25. Lily (25) – Lillie, Lilly
  26. Scarlett (22) – Scarlet, Scarlette
  27. Brooklyn (31) – Brooklynn
  28. Allison (39) – Alison, Alisson, Allyson, Alyson
  29. Addison (24) – Addisyn, Addyson
  30. Ella (18)
  31. Natalie (27) – Natalee, Nataly, Nathalie, Nathaly
  32. Leah (36) – Lea, Leia, Lia
  33. Grace (19)
  34. Victoria (20)
  35. Maya (69) – Maia, Miya, Mya, Myah
  36. Mackenzie (73) – Makenzie, Mckenzie
  37. Nora (41) – Norah
  38. Hannah (28) – Hana, Hanna
  39. Elena (106) – Elaina, Alaina, Alayna
  40. Lillian (26) – Lilian
  41. Kaylee (61) – Caylee, Kailee, Kailey, Kayleigh, Kaylie
  42. Camila (43) – Camilla, Kamila
  43. Hailey (64) – Hailee, Haley, Haylee, Hayley
  44. Kylie (66) – Kiley, Kylee, Kyleigh
  45. Anna (44) – Ana
  46. Sarah (58) – Sara
  47. Skylar (42) – Skyler
  48. Peyton (72) – Paityn, Payton
  49. Katherine (84) – Catherine, Kathryn
  50. Paisley (45) – Paislee

Skylar and Paisley enter the Top 50 of the 2015 Playground Analysis, while Gabriella and Annabelle fall.


Both the 2014 SSA list and the Playground Analysis had no major changes to the Top 6, however Jayden and all of its spelling alternatives continue to fall as it moves from #7 to #8 in the Playground Analysis (after falling from #3 to #7 last year). William moves up to #7, but the rest of the top names stay in position. The biggest movers were Kayden (#95 to #9) and Jace (#75 to #29).


  1. Jackson (17) – Jaxen, Jaxon, Jaxson
  2. Aiden (13) – Aaden, Adan, Aden, Aidan, Aydan, Ayden, Aydin
  3. Noah (1) – Noe
  4. Liam (2)
  5. Mason (3) – Maison, Mayson
  6. Jacob (4) – Jakob
  7. William (5)
  8. Jayden (20) – Jaden, Jadon, Jaiden, Jaydon
  9. Kayden (95) – Caden, Caiden, Cayden, Kaden, Kaeden, Kaiden
  10. Ethan (6)
  11. Alexander (8) – Alexzander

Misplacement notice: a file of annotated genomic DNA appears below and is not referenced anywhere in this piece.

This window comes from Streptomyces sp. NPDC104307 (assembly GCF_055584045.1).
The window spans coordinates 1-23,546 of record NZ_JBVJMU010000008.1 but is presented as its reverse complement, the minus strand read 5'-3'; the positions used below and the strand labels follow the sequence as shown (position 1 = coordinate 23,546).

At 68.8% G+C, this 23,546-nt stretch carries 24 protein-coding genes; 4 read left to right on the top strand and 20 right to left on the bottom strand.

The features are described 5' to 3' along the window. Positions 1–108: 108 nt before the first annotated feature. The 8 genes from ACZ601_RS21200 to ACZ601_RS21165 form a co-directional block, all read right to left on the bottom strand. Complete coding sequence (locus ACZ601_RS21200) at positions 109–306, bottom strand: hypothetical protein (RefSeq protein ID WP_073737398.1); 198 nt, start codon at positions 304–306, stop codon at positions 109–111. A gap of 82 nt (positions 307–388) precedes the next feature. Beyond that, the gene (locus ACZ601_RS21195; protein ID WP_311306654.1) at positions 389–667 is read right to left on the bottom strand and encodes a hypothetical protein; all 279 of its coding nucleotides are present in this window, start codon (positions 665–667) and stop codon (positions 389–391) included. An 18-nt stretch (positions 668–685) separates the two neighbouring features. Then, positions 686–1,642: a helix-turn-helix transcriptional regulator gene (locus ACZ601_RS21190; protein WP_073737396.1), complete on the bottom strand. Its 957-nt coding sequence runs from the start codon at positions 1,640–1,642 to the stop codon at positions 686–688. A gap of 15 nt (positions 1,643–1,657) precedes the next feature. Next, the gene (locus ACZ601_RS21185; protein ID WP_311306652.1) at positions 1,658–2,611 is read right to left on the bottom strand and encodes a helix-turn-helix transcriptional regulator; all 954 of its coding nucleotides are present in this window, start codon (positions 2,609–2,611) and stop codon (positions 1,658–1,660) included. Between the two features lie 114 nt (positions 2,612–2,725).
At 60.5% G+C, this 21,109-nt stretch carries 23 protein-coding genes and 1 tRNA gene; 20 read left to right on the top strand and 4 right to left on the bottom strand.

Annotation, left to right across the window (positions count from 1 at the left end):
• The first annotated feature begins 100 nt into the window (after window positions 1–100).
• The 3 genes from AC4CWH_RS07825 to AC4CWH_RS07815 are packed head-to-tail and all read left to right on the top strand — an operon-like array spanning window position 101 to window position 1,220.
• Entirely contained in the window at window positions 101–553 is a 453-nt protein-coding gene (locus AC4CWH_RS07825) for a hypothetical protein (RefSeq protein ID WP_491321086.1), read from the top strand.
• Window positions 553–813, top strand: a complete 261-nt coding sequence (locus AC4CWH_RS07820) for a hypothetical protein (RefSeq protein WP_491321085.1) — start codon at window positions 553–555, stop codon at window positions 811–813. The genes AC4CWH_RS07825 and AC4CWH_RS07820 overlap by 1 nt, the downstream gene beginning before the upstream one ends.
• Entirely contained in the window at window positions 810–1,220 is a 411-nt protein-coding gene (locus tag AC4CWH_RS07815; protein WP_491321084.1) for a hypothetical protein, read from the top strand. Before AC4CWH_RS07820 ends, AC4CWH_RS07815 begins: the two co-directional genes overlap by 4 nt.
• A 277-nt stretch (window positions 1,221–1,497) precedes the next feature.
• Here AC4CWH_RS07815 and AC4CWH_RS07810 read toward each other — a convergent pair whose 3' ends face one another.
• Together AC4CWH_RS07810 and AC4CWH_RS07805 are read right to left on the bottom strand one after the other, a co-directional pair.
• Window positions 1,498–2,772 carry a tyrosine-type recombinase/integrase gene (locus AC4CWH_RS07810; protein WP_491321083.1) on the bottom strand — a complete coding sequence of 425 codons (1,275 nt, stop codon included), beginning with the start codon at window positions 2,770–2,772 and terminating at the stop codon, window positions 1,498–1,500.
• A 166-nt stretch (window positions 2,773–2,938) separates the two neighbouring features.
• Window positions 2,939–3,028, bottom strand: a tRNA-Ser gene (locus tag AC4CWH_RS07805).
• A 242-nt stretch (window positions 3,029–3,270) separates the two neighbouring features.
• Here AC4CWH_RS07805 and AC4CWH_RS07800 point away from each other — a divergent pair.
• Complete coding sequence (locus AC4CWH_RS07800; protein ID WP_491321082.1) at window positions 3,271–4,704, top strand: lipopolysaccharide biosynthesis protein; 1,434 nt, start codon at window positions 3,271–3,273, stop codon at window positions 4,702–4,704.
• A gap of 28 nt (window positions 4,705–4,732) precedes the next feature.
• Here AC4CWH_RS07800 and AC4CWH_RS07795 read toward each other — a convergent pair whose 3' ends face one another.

12. James (7)
  13. Michael (9) – Micheal
  14. Elijah (11) – Alijah
  15. Benjamin (10)
  16. Daniel (12)
  17. Matthew (15) – Mathew
  18. Carter (24) – Karter
  19. Logan (14)
  20. Lucas (16)
  21. Grayson (47) – Graysen, Greyson
  22. David (18)
  23. Oliver (19)
  24. Joseph (21)
  25. Caleb (37) – Kaleb
  26. Dylan (27) – Dilan, Dillon
  27. Gabriel (22)
  28. Samuel (23)
  29. Jace (75) – Jase, Jayce
  30. John (26) – Jon
  31. Anthony (25)
  32. Christopher (32) – Cristopher, Kristopher
  33. Isaac (31) – Issac
  34. Luke (28)
  35. Henry (29)
  36. Andrew (30)
  37. Christian (43) – Cristian, Kristian
  38. Joshua (33)
  39. Wyatt (34)
  40. Landon (46) – Landen, Landyn
  41. Sebastian (35)
  42. Owen (36)
  43. Cameron (56) – Camren, Camron, Kameron, Kamren, Kamron, Kamryn
  44. Connor (54) – Conner, Conor, Konnor
  45. Nicholas (62) – Nickolas, Nicolas, Nikolas
  46. Jonathan (48) – Johnathan, Jonathon
  47. Nathan (38)
  48. Ryan (39)
  49. Jack (40)
  50. Julian (45) – Julien

Julian rises into the Top 50 of the 2015 Playground Analysis, while Hunter falls.

Does this echo what you are hearing on the playground?

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Popular Names Your Mom Never Heard Of

new baby names

Great news! Your private lists are back! Access them through your member panel. It will be a few more days till you can modify lists or create new ones.

by Pamela Redmond Satran

Any newcomer to the contemporary world of baby names may be amazed at how diverse and – to use a Mom word – different names have become. In the generation since Mom was naming you, the list of US Most Popular Name has expanded to include more ethnically distinct names, words freshly morphed into names, and newly-minted monikers. Mom might not recognize many of today’s Top 500, used for hundreds of babies now but virtually nonexistent in the 1980s.

Warning: If you choose one of these names for your baby, you should expect surprise – or possible shock – from Mom (and Dad too).

Popular baby names today least likely to be familiar to your Mom include:

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18 Hottest New Baby Names

new baby names

by Abby Sandel

Back in 1944, names like Judy, Beverly, and Bruce felt new. In the 1970s, Kelly, Justin, and Shawn were novel. And in 1994, we were busy naming our sons original choices like Austin and Tyler, while our daughters became Alexis and Taylor.

Parents are always dreaming up new baby names, taking our inspiration from pop culture and the past. Not every new name feels freshly minted. Some seem like throwbacks, even vintage gems. Others become mainstream so quickly that it’s hard to imagine the names haven’t always been in use.

But make no mistake: plenty of the most popular baby names in the US are recent arrivals, as new the newborns who wear them.

How to define a truly new baby name? There are eight boy names and ten girl names that have only ranked in the US Top 100 for the past five years. They’ve also (almost) never charted in the US Top 1000 prior to 1984 – thirty years ago.